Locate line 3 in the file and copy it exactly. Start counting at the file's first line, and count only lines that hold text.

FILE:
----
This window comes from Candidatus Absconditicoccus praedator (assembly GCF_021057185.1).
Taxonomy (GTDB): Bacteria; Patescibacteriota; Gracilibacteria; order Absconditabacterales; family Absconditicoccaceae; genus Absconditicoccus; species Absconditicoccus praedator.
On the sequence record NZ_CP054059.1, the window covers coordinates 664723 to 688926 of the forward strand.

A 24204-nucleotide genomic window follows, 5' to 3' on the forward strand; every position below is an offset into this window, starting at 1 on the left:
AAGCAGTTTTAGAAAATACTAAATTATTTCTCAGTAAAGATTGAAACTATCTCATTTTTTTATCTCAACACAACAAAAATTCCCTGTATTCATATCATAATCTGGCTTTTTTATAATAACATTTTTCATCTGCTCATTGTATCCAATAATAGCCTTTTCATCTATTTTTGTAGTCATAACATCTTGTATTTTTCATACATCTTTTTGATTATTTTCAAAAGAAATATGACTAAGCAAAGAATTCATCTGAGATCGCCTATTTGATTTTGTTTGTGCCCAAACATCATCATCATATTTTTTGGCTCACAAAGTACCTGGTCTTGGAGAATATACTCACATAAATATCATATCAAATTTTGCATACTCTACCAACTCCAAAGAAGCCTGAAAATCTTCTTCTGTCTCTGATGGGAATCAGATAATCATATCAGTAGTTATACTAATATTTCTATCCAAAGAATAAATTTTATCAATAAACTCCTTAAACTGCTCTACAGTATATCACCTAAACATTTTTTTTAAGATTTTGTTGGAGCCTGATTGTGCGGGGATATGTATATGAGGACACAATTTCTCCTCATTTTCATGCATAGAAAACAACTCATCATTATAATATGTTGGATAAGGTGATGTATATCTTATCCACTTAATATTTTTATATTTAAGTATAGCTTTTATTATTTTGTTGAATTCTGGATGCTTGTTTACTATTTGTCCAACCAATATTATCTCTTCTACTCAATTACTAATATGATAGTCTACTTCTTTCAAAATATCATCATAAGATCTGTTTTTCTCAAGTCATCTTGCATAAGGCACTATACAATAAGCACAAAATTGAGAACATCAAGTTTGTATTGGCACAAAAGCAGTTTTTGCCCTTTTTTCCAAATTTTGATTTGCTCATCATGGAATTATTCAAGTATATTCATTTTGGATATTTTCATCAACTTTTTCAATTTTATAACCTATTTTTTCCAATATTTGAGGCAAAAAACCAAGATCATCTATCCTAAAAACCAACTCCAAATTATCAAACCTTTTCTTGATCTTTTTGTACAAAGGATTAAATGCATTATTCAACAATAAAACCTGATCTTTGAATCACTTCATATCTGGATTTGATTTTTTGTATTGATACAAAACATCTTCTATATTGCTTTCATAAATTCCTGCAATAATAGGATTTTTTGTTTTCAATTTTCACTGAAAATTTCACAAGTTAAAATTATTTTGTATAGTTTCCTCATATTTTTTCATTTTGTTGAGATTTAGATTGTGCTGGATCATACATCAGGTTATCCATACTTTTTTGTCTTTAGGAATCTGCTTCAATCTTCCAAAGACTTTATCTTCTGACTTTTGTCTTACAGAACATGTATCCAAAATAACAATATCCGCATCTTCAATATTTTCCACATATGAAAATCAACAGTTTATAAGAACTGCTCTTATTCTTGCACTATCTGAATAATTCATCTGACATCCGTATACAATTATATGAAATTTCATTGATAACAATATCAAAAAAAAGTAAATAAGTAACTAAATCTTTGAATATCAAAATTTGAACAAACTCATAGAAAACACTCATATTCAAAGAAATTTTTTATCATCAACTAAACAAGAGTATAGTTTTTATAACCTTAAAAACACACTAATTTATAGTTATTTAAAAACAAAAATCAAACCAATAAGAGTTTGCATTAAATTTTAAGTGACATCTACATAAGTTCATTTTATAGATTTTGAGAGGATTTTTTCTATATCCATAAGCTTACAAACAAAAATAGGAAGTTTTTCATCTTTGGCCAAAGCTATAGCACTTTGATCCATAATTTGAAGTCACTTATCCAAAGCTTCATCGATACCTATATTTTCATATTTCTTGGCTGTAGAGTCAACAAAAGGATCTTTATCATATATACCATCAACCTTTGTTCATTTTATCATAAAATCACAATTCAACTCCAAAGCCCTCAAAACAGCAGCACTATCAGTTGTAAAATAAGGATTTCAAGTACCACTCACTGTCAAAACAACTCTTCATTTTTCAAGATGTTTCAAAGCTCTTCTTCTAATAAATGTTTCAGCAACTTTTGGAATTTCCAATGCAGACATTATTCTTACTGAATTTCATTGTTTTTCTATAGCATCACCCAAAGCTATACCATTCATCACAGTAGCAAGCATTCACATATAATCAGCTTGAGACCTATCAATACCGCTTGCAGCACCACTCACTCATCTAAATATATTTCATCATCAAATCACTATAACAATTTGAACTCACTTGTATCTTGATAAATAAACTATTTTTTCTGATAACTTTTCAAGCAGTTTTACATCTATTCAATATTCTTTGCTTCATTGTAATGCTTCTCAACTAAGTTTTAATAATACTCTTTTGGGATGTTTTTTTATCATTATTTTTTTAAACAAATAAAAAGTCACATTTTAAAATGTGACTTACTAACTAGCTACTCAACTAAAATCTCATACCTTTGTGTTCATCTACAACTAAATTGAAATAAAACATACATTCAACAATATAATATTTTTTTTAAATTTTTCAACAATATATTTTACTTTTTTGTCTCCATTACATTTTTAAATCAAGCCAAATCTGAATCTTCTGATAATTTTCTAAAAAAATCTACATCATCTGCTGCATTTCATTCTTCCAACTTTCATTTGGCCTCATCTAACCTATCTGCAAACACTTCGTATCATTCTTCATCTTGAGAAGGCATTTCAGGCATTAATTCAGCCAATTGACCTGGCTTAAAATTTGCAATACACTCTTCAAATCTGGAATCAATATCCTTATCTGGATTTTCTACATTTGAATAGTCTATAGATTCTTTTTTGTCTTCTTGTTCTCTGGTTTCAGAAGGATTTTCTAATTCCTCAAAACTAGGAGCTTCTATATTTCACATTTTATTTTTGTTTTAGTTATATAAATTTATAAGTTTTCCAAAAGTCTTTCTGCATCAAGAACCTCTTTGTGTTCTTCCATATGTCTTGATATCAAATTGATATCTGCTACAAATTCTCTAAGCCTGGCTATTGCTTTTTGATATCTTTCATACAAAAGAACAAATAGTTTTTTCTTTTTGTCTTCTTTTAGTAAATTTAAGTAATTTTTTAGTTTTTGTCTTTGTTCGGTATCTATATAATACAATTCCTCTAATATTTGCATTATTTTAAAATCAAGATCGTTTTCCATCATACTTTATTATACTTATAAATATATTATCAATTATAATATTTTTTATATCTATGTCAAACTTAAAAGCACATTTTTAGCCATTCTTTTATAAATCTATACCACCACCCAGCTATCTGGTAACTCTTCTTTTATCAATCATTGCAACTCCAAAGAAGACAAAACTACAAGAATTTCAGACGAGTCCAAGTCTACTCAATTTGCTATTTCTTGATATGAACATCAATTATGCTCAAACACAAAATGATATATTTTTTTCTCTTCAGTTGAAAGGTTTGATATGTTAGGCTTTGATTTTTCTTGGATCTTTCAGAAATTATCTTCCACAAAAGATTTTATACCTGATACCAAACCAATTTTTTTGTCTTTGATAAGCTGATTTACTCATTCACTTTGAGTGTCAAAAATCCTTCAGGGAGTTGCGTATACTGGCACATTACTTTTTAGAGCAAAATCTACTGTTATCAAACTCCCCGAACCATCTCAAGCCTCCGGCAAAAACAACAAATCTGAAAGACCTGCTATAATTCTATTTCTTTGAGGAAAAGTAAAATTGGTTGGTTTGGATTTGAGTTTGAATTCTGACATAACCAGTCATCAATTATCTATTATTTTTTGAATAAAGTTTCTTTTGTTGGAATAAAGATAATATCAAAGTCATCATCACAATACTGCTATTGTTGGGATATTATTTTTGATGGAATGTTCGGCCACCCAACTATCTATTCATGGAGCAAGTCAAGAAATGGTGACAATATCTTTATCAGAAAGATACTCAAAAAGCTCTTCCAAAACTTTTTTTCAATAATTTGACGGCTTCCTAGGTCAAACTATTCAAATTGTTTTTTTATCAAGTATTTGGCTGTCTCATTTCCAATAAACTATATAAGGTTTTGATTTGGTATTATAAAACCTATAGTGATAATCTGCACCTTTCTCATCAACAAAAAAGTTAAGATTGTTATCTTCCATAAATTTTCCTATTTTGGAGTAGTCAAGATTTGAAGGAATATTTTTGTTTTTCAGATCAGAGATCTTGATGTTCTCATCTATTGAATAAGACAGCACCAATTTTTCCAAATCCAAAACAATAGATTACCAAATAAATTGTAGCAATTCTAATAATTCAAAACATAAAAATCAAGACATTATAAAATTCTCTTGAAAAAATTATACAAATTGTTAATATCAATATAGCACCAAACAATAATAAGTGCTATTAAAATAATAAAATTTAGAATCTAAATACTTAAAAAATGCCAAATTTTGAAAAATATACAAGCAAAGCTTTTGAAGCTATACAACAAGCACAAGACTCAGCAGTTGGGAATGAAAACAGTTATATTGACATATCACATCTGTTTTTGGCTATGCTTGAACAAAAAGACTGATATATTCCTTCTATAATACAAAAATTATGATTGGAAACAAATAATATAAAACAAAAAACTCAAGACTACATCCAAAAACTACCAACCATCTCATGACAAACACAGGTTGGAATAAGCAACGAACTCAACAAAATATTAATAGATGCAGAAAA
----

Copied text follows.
On the sequence record NZ_CP054059.1, the window covers coordinates 664723 to 688926 of the forward strand.